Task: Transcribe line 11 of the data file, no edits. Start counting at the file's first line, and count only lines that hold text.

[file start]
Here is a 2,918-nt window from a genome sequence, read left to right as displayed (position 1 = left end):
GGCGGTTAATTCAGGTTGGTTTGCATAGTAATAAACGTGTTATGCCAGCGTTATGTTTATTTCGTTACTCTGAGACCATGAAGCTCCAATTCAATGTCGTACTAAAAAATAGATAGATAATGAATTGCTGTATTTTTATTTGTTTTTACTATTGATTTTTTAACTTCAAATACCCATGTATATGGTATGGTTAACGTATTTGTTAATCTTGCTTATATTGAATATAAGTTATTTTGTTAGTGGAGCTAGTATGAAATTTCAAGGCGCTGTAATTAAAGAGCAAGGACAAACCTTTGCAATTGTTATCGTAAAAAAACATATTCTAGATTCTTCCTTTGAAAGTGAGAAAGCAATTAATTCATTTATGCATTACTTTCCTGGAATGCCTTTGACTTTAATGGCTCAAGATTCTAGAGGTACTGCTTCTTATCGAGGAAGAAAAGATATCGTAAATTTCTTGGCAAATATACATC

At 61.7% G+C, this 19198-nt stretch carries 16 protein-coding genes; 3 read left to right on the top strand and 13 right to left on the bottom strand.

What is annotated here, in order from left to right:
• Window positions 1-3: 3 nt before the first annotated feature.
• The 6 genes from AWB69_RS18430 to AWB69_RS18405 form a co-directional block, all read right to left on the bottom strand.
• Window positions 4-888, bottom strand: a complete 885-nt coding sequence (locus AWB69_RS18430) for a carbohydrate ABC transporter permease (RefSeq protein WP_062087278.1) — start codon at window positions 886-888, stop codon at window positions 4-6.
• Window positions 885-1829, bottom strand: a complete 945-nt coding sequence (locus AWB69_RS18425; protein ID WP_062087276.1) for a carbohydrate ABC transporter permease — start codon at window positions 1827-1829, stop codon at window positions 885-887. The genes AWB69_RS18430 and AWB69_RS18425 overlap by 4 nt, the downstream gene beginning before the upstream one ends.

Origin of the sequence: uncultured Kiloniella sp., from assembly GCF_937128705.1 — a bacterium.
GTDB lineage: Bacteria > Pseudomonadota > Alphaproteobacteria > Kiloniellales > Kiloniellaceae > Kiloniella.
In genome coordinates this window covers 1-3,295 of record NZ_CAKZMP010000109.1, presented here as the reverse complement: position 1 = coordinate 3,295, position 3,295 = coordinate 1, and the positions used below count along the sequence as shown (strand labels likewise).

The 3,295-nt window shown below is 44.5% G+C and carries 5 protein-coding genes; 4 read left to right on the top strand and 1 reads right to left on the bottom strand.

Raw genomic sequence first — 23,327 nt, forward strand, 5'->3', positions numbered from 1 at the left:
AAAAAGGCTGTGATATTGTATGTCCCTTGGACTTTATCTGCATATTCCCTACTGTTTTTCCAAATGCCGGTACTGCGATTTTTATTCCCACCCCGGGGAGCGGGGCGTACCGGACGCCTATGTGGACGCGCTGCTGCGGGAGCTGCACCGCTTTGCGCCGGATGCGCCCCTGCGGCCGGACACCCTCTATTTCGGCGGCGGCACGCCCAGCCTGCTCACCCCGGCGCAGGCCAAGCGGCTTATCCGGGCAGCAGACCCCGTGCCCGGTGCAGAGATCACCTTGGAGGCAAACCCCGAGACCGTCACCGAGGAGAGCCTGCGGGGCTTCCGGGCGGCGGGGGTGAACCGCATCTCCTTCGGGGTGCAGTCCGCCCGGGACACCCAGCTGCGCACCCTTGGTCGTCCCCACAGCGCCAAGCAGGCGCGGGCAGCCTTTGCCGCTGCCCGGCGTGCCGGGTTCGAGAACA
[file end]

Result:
In genome coordinates this window covers 1-3,295 of record NZ_CAKZMP010000109.1, presented here as the reverse complement: position 1 = coordinate 3,295, position 3,295 = coordinate 1, and the positions used below count along the sequence as shown (strand labels likewise).